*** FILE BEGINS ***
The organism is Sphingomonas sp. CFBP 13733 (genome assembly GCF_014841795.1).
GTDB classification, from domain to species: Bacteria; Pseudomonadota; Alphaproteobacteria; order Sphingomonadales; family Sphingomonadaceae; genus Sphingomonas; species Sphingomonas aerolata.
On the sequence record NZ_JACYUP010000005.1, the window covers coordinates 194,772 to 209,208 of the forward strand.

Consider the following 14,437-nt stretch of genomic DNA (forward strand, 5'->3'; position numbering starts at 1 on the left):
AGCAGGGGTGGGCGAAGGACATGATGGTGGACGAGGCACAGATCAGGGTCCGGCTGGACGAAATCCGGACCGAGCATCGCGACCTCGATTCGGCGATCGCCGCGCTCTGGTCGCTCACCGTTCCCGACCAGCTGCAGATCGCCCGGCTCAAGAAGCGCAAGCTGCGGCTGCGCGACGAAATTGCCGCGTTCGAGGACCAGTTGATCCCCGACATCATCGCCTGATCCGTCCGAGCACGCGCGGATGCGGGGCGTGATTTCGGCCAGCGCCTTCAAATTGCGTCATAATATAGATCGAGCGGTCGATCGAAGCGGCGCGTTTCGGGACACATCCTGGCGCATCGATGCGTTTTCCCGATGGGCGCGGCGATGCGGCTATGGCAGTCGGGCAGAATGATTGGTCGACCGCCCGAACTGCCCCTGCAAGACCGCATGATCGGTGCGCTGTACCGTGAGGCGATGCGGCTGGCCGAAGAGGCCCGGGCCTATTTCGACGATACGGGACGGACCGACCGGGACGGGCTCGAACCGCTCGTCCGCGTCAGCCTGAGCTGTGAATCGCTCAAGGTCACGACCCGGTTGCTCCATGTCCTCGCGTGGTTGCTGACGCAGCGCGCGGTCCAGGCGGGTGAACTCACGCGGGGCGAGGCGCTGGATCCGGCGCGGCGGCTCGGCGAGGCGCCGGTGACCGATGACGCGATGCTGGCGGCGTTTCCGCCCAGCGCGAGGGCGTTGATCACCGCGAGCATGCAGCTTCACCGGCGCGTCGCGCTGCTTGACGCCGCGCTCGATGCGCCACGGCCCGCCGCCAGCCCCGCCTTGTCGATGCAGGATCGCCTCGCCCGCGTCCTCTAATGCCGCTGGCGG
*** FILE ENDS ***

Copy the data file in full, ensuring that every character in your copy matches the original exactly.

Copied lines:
The organism is Sphingomonas sp. CFBP 13733 (genome assembly GCF_014841795.1).
GTDB classification, from domain to species: Bacteria; Pseudomonadota; Alphaproteobacteria; order Sphingomonadales; family Sphingomonadaceae; genus Sphingomonas; species Sphingomonas aerolata.
On the sequence record NZ_JACYUP010000005.1, the window covers coordinates 194,772 to 209,208 of the forward strand.

Consider the following 14,437-nt stretch of genomic DNA (forward strand, 5'->3'; position numbering starts at 1 on the left):
AGCAGGGGTGGGCGAAGGACATGATGGTGGACGAGGCACAGATCAGGGTCCGGCTGGACGAAATCCGGACCGAGCATCGCGACCTCGATTCGGCGATCGCCGCGCTCTGGTCGCTCACCGTTCCCGACCAGCTGCAGATCGCCCGGCTCAAGAAGCGCAAGCTGCGGCTGCGCGACGAAATTGCCGCGTTCGAGGACCAGTTGATCCCCGACATCATCGCCTGATCCGTCCGAGCACGCGCGGATGCGGGGCGTGATTTCGGCCAGCGCCTTCAAATTGCGTCATAATATAGATCGAGCGGTCGATCGAAGCGGCGCGTTTCGGGACACATCCTGGCGCATCGATGCGTTTTCCCGATGGGCGCGGCGATGCGGCTATGGCAGTCGGGCAGAATGATTGGTCGACCGCCCGAACTGCCCCTGCAAGACCGCATGATCGGTGCGCTGTACCGTGAGGCGATGCGGCTGGCCGAAGAGGCCCGGGCCTATTTCGACGATACGGGACGGACCGACCGGGACGGGCTCGAACCGCTCGTCCGCGTCAGCCTGAGCTGTGAATCGCTCAAGGTCACGACCCGGTTGCTCCATGTCCTCGCGTGGTTGCTGACGCAGCGCGCGGTCCAGGCGGGTGAACTCACGCGGGGCGAGGCGCTGGATCCGGCGCGGCGGCTCGGCGAGGCGCCGGTGACCGATGACGCGATGCTGGCGGCGTTTCCGCCCAGCGCGAGGGCGTTGATCACCGCGAGCATGCAGCTTCACCGGCGCGTCGCGCTGCTTGACGCCGCGCTCGATGCGCCACGGCCCGCCGCCAGCCCCGCCTTGTCGATGCAGGATCGCCTCGCCCGCGTCCTCTAATGCCGCTGGCGG